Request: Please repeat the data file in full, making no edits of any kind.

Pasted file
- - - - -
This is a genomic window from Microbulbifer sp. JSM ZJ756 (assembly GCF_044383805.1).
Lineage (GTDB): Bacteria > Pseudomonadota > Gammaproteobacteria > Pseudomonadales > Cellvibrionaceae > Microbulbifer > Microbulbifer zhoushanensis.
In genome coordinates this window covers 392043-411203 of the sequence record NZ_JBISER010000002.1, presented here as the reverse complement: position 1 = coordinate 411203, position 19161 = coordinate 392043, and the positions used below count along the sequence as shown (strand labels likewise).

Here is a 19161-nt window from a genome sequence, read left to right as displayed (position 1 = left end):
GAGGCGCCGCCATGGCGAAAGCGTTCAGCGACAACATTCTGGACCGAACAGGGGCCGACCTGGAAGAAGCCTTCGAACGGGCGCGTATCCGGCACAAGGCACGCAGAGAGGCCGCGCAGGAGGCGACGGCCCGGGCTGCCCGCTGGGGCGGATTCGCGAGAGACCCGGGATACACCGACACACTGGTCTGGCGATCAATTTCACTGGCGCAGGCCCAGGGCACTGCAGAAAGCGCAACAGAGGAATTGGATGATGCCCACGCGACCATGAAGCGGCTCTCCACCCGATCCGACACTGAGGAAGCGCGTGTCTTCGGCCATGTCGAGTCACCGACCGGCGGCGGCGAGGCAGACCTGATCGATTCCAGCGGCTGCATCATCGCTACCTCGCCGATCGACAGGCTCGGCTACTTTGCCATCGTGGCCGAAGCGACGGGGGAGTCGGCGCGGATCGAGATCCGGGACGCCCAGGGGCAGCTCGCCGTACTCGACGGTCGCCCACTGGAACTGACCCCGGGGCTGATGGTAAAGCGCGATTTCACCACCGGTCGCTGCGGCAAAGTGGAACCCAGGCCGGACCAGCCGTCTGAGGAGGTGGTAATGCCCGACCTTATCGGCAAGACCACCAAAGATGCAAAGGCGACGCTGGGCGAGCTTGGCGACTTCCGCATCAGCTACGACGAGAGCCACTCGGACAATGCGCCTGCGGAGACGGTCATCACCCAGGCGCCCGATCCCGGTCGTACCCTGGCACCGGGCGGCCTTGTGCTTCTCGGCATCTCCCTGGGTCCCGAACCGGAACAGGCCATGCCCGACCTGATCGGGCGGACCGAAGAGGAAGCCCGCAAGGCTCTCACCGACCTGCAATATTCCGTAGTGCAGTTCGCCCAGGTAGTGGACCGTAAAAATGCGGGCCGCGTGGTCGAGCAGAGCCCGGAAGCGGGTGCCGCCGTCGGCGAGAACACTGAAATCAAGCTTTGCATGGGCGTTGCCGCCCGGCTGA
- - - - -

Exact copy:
This is a genomic window from Microbulbifer sp. JSM ZJ756 (assembly GCF_044383805.1).
Lineage (GTDB): Bacteria > Pseudomonadota > Gammaproteobacteria > Pseudomonadales > Cellvibrionaceae > Microbulbifer > Microbulbifer zhoushanensis.
In genome coordinates this window covers 392043-411203 of the sequence record NZ_JBISER010000002.1, presented here as the reverse complement: position 1 = coordinate 411203, position 19161 = coordinate 392043, and the positions used below count along the sequence as shown (strand labels likewise).

Here is a 19161-nt window from a genome sequence, read left to right as displayed (position 1 = left end):
GAGGCGCCGCCATGGCGAAAGCGTTCAGCGACAACATTCTGGACCGAACAGGGGCCGACCTGGAAGAAGCCTTCGAACGGGCGCGTATCCGGCACAAGGCACGCAGAGAGGCCGCGCAGGAGGCGACGGCCCGGGCTGCCCGCTGGGGCGGATTCGCGAGAGACCCGGGATACACCGACACACTGGTCTGGCGATCAATTTCACTGGCGCAGGCCCAGGGCACTGCAGAAAGCGCAACAGAGGAATTGGATGATGCCCACGCGACCATGAAGCGGCTCTCCACCCGATCCGACACTGAGGAAGCGCGTGTCTTCGGCCATGTCGAGTCACCGACCGGCGGCGGCGAGGCAGACCTGATCGATTCCAGCGGCTGCATCATCGCTACCTCGCCGATCGACAGGCTCGGCTACTTTGCCATCGTGGCCGAAGCGACGGGGGAGTCGGCGCGGATCGAGATCCGGGACGCCCAGGGGCAGCTCGCCGTACTCGACGGTCGCCCACTGGAACTGACCCCGGGGCTGATGGTAAAGCGCGATTTCACCACCGGTCGCTGCGGCAAAGTGGAACCCAGGCCGGACCAGCCGTCTGAGGAGGTGGTAATGCCCGACCTTATCGGCAAGACCACCAAAGATGCAAAGGCGACGCTGGGCGAGCTTGGCGACTTCCGCATCAGCTACGACGAGAGCCACTCGGACAATGCGCCTGCGGAGACGGTCATCACCCAGGCGCCCGATCCCGGTCGTACCCTGGCACCGGGCGGCCTTGTGCTTCTCGGCATCTCCCTGGGTCCCGAACCGGAACAGGCCATGCCCGACCTGATCGGGCGGACCGAAGAGGAAGCCCGCAAGGCTCTCACCGACCTGCAATATTCCGTAGTGCAGTTCGCCCAGGTAGTGGACCGTAAAAATGCGGGCCGCGTGGTCGAGCAGAGCCCGGAAGCGGGTGCCGCCGTCGGCGAGAACACTGAAATCAAGCTTTGCATGGGCGTTGCCGCCCGGCTGA